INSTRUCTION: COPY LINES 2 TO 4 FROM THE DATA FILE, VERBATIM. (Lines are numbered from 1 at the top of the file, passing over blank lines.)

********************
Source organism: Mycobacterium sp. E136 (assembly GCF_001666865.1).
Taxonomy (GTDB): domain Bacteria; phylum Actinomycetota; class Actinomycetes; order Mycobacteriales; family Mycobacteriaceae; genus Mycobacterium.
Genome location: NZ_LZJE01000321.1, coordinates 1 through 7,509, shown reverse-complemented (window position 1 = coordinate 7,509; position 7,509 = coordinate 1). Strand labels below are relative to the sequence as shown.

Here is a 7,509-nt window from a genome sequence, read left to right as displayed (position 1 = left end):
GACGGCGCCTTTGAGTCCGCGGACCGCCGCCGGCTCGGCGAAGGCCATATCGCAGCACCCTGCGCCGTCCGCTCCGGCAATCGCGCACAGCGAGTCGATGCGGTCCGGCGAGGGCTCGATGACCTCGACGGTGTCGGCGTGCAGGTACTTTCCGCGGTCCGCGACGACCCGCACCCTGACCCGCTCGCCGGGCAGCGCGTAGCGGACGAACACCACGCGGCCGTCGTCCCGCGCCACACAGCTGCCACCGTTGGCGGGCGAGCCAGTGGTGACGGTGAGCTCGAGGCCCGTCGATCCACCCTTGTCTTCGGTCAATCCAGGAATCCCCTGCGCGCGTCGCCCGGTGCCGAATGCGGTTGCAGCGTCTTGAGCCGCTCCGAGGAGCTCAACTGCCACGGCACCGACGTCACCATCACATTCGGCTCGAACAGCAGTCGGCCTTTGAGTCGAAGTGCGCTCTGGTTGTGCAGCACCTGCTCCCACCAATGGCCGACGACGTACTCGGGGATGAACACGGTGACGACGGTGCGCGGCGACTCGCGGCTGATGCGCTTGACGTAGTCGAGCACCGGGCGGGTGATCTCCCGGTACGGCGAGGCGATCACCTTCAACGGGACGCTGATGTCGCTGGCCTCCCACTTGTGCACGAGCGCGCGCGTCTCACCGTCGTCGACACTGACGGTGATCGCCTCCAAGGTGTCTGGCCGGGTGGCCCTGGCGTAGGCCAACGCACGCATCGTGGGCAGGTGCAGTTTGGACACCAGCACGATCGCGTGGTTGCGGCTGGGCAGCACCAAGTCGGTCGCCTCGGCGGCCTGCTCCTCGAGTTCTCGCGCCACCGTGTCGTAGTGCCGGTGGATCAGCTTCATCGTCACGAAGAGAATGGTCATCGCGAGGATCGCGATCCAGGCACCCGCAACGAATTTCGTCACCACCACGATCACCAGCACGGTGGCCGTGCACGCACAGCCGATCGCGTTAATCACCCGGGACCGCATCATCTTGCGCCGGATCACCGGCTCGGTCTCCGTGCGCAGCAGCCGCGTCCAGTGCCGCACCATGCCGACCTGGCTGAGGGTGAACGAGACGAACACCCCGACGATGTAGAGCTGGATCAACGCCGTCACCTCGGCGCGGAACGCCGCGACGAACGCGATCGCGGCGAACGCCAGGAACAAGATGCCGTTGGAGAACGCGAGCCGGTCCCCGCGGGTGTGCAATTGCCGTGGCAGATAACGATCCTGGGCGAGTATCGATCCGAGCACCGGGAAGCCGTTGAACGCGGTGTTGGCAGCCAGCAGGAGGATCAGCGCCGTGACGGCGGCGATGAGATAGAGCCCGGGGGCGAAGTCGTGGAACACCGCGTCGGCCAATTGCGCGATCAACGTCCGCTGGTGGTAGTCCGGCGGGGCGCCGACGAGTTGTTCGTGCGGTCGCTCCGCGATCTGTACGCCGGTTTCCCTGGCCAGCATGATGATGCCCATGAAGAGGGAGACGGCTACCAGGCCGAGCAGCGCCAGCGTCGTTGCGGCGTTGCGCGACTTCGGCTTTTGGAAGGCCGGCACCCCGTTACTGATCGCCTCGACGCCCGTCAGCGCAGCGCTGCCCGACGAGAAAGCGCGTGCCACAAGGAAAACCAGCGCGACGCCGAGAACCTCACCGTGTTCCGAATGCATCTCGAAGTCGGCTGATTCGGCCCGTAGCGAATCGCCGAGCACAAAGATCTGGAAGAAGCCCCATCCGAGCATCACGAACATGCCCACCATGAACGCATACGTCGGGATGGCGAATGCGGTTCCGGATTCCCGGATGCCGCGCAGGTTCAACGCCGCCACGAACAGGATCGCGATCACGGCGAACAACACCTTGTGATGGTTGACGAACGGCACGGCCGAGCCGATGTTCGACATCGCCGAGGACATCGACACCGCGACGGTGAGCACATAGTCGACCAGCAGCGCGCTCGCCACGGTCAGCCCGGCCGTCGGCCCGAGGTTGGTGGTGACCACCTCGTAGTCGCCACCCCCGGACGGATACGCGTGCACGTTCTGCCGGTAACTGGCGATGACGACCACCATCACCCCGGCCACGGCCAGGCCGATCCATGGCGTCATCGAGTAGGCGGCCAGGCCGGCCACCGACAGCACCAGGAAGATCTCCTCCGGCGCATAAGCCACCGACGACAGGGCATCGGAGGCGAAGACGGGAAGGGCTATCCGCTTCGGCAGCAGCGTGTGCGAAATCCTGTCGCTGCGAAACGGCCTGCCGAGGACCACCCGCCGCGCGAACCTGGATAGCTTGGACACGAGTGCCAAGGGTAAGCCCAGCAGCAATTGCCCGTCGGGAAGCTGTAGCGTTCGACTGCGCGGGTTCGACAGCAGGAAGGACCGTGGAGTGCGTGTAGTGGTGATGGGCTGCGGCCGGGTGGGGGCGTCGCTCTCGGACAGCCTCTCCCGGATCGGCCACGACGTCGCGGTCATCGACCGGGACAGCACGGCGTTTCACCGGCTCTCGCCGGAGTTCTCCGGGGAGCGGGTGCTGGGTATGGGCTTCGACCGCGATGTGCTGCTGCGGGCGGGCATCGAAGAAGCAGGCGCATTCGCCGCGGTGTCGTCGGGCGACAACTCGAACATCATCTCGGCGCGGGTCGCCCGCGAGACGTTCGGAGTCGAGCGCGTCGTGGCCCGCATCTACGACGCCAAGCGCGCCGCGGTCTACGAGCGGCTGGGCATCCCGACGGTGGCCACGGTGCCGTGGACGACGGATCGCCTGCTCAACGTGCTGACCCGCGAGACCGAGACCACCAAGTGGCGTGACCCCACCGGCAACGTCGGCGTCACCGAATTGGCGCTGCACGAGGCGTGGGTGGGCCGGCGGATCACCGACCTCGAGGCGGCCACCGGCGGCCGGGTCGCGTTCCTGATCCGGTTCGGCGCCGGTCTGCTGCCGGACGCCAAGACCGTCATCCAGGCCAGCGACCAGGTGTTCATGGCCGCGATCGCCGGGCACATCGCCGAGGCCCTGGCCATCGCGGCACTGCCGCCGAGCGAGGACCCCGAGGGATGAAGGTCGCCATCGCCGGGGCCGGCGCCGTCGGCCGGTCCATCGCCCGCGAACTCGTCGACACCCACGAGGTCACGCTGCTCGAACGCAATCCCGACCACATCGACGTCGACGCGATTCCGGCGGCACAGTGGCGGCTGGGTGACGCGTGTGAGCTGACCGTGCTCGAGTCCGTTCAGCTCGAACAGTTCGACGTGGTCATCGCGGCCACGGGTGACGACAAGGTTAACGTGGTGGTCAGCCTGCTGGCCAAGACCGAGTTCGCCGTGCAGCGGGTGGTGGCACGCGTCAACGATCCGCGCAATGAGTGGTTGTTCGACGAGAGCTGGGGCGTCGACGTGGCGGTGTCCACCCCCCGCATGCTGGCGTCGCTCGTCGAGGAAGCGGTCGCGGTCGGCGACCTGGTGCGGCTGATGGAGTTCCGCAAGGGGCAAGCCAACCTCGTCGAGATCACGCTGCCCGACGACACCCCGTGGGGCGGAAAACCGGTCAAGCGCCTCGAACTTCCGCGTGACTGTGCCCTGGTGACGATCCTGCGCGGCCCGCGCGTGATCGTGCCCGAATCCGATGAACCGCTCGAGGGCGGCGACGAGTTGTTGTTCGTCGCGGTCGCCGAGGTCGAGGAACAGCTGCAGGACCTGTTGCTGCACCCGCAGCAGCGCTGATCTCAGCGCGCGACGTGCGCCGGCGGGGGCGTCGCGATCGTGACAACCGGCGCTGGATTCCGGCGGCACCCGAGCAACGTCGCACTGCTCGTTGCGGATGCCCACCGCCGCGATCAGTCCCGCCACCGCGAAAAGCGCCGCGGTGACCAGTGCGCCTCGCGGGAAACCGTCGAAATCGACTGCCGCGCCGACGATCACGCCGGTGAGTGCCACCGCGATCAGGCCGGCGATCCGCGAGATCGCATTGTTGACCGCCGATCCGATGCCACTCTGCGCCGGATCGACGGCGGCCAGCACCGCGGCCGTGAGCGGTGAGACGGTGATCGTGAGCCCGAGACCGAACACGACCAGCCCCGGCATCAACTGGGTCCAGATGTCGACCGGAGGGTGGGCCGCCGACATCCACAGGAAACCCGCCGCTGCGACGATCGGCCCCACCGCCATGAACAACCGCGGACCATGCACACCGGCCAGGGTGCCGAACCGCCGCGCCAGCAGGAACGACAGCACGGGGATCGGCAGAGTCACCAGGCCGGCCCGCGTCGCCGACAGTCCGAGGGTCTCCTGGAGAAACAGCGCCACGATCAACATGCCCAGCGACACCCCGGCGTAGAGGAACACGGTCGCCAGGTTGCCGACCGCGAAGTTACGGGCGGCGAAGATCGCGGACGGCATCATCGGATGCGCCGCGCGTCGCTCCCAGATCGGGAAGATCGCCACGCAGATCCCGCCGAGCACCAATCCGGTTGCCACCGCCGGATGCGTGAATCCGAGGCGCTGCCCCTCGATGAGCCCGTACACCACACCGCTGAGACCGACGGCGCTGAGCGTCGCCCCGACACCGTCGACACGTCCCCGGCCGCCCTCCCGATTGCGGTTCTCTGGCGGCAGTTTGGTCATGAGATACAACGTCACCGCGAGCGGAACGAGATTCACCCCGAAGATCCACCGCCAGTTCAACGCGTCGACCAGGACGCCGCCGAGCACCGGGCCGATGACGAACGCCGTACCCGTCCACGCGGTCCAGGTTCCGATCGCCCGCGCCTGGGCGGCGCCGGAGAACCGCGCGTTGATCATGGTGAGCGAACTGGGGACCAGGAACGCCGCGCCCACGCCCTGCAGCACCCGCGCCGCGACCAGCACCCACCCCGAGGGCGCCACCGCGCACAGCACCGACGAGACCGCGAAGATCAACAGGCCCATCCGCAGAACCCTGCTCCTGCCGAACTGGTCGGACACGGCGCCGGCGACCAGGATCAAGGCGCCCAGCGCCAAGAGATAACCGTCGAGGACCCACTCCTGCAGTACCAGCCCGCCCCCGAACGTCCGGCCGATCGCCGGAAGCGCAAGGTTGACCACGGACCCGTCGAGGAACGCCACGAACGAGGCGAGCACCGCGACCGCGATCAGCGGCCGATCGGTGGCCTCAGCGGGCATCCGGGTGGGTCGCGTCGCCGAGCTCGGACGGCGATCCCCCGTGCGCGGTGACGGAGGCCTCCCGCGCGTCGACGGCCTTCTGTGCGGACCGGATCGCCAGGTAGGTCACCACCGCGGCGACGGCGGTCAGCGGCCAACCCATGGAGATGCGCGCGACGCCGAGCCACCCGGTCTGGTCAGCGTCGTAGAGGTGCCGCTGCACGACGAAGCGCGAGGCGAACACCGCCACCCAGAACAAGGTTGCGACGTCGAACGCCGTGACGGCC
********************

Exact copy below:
Taxonomy (GTDB): domain Bacteria; phylum Actinomycetota; class Actinomycetes; order Mycobacteriales; family Mycobacteriaceae; genus Mycobacterium.
Genome location: NZ_LZJE01000321.1, coordinates 1 through 7,509, shown reverse-complemented (window position 1 = coordinate 7,509; position 7,509 = coordinate 1). Strand labels below are relative to the sequence as shown.

Here is a 7,509-nt window from a genome sequence, read left to right as displayed (position 1 = left end):